June 30 (Bloomberg) -- Emerging-market stocks rose for a third day, sending the benchmark index to a three-week high, as concern of a Greek default eased and investors speculated the global economic expansion is intact.
The MSCI Emerging Markets Index climbed 1 percent to 1,143.68 at 12:01 p.m. in London, paring its second-quarter decline to 2.3 percent. China’s CSI 300 Index advanced 1.5 percent as BYD Co., the automaker part-owned by Warren Buffett’s Berkshire Hathaway Inc., jumped 41 percent on its trading debut in Shenzhen. The South Korean won strengthened 0.9 percent against the dollar to lead gains in emerging-market currencies.
The MSCI gauge pared its June decline to 2.1 percent after Greek Prime Minister George Papandreou won enough votes yesterday to pass the first part of an austerity plan aimed at meeting European Union aid requirements. South Korea’s industrial production rebounded from a seven-month low in May, topping economists’ estimates as chip, machinery and car makers boosted output on global demand.
“Risk-taking is starting again, people are focusing on bargain-hunting as stocks have pulled back pretty dramatically in the last month,” said Geoffrey Ng, who manages $1 billion as chief executive officer at HLG Asset Management Sdn. in Kuala Lumpur. “Emerging markets and Asia really stand out in terms of growth prospects.”
All of the MSCI index’s 10 industry groups gained, led by consumer, financial and industrial companies. LG Electronics Inc., the world’s third-biggest mobile-phone maker which gets about 16 percent of sales from Europe, added 0.7 percent in Seoul trading. Acer Inc., which generated about 39 percent of its sales from Europe last year, jumped 1.8 percent in Taipei.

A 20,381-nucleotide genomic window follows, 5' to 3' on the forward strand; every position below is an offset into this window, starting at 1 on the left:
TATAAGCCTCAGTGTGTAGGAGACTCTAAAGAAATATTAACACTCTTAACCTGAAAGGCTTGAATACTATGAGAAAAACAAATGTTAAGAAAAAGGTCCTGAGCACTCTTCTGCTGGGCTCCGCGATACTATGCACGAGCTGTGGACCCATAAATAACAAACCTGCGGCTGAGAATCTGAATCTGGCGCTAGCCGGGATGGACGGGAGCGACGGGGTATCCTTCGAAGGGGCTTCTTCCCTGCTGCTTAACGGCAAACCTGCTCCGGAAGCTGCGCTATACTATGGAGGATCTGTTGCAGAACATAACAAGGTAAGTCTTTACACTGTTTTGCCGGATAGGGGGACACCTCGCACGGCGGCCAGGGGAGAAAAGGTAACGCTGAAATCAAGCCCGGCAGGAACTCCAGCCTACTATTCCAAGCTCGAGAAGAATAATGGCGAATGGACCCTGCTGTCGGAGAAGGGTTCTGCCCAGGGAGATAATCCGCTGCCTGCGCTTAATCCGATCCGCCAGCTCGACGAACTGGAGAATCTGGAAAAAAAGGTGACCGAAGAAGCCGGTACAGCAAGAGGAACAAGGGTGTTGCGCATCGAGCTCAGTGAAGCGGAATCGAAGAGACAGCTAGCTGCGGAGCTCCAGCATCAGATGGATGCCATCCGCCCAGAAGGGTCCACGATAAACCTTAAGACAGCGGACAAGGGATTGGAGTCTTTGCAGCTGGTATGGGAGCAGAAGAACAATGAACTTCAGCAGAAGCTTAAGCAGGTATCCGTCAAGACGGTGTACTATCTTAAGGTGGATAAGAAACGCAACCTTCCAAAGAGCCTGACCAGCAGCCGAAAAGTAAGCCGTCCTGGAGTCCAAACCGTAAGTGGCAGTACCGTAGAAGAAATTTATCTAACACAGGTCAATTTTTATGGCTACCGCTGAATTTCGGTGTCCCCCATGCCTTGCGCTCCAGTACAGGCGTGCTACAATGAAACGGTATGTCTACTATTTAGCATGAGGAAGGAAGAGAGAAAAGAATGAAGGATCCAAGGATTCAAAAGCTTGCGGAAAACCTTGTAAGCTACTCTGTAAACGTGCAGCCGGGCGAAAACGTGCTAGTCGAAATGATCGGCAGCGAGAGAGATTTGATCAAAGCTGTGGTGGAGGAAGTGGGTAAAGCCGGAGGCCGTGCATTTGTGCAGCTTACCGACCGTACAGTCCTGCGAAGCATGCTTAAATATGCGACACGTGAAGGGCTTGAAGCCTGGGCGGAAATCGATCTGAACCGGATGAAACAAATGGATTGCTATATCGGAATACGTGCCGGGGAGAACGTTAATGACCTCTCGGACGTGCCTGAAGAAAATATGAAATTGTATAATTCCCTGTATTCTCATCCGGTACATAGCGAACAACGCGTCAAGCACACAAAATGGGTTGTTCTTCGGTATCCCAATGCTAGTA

The MSCI Emerging Markets Index has dropped 0.7 percent this year, compared with a 3.1 percent gain in the MSCI World Index of developed-country stocks.
The Czech PX Index rose 0.4 percent. Hungary’s BUX index fell 0.2 percent and Poland’s WIG20 Index slid 0.3 percent.
Greece’s Papandreou yesterday secured a vote in favor of an austerity plan that clears the way for the next payment due from last year’s bailout. He faces a final vote today to stave off default.
South Korean industrial output climbed 8.3 percent in May from a year earlier after gaining a revised 6.9 percent in April, Statistics Korea said today. The median estimate of 12 economists in a Bloomberg News survey was for a 6.9 percent increase.
Korea Aerospace Industries Ltd., the nation’s largest planemaker, surged 43 percent on its trading debut after raising about $530 million in the nation’s largest initial public offering this year.
The Shanghai Composite Index pared its quarterly loss to 5.7 percent. BYD raised 1.35 billion yuan ($208 million) in a share sale in Shenzhen, China, to fund research and expand its manufacturing facilities.
Turkey’s lira weakened 0.2 percent after the country’s trade deficit more than doubled in May from a year earlier, exceeding economists’ forecasts. The deficit was $10.1 billion, the biggest on record, compared with $4.9 billion a year earlier, the statistics office in Ankara said today.
The extra yield investors demand to own emerging-market debt over U.S. Treasuries dropped one basis points, or 0.01 percentage point, to 298, according to according to JPMorgan Chase & Co.’s EMBI Global Index. The Markit iTraxx SOVX CEEMEA Index of credit-default swaps for emerging Europe, the Middle East and Africa fell two basis points to 198, according to data provider CMA in London.
--With assistance from Zhang Shidong in Shanghai, and Rajhkumar K Shaaw and Santanu Chakraborty in Mumbai. Editors: Linda Shen, John Kohut
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